Tony Blair has expressed regret for not doing more to protect the Union after devolving power to Scotland
The former Prime Minister chastised himself for failing to build bridges between Scotland and England, at the same time as “creating separation” by bringing about the first Scottish Parliament in nearly 300 years.
In a television interview marking 20 years since Labour’s landslide victory, Mr Blair admitted he was “anxious” that devolution would fuel demand for independence rather than extinguish it.
“The thing I would reproach myself for now, in respect of devolution, is that I think I under-estimated certainly that when you do devolution, because it involves a measure of distance between England and Scotland, what was important at the same time was to create, as far as possible, a sense of cultural cohesion,” he told Sky News.
“So I think we should’ve looked for more powerful ways of trying to bring the Union together at the same time as we were creating that devolution and separation.”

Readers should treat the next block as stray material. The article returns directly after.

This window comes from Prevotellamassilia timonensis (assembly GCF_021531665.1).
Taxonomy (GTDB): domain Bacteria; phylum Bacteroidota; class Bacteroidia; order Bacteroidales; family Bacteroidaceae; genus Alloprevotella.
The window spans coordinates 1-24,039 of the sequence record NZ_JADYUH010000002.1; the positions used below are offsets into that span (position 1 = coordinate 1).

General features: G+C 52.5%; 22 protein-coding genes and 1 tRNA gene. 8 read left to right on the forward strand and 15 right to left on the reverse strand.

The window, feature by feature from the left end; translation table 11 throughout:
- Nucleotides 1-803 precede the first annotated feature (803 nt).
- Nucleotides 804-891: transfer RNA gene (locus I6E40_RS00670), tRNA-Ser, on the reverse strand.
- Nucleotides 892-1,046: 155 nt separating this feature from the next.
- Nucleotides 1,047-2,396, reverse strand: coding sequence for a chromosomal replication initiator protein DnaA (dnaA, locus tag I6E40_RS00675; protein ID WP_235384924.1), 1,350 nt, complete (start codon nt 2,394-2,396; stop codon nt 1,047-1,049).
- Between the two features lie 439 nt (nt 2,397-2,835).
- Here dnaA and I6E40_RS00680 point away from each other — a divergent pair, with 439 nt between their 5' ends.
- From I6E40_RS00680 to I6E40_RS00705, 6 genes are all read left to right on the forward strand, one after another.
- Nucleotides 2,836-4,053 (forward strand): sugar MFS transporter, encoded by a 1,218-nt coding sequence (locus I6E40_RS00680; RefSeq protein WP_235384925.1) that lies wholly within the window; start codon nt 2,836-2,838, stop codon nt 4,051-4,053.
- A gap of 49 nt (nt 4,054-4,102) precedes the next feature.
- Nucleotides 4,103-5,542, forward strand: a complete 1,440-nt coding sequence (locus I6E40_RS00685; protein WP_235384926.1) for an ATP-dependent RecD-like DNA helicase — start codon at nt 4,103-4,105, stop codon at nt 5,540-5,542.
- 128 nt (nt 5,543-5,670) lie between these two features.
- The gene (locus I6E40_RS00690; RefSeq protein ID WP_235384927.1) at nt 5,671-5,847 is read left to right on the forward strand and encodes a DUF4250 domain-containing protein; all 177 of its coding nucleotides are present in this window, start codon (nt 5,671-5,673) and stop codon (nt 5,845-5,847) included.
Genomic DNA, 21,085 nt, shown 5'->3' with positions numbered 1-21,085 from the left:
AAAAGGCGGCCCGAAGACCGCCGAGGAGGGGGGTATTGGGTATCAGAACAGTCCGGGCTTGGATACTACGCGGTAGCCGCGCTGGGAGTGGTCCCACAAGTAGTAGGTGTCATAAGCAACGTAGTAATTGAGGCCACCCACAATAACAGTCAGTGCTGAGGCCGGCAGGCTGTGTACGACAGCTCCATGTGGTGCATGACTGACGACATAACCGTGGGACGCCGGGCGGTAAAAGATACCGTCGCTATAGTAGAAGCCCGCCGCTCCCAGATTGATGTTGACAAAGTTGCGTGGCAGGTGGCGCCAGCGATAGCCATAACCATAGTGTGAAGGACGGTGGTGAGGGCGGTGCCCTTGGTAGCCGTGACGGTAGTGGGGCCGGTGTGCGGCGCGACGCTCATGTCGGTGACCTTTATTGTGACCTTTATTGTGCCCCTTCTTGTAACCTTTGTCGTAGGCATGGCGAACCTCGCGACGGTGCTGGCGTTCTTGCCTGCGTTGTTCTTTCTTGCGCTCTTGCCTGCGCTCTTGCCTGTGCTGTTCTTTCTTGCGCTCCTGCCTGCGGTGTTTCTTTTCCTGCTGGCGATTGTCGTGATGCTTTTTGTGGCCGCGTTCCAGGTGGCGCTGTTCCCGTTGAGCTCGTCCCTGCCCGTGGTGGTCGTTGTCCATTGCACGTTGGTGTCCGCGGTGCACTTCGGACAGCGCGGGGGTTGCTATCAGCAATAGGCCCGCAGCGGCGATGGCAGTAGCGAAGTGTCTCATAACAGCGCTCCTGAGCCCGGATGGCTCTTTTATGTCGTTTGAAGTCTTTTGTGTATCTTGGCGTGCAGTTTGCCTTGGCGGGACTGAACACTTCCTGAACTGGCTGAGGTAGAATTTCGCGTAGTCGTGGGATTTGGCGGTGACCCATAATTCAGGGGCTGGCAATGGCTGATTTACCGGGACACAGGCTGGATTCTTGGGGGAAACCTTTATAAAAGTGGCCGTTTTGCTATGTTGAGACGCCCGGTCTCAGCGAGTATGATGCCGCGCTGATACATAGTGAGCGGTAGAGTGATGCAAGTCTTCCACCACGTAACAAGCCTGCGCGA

Scots voted overwhelmingly for an Edinburgh parliament in a 1997 referendum, which Labour pledged to hold in their manifesto.
Mr Blair has conceded he was never a passionate believer in devolution, but feared denying it would have led to an “unstoppable force for independence”.
“I was always anxious about it (devolution) because you don’t know whether if you create a new settlement you deal with the issue of independence or you stimulate the issue of independence,” he said.
“At points in the last 20 years, sometimes it looks as if we’ve settled it and sometimes it looks like we’ve stimulated it.”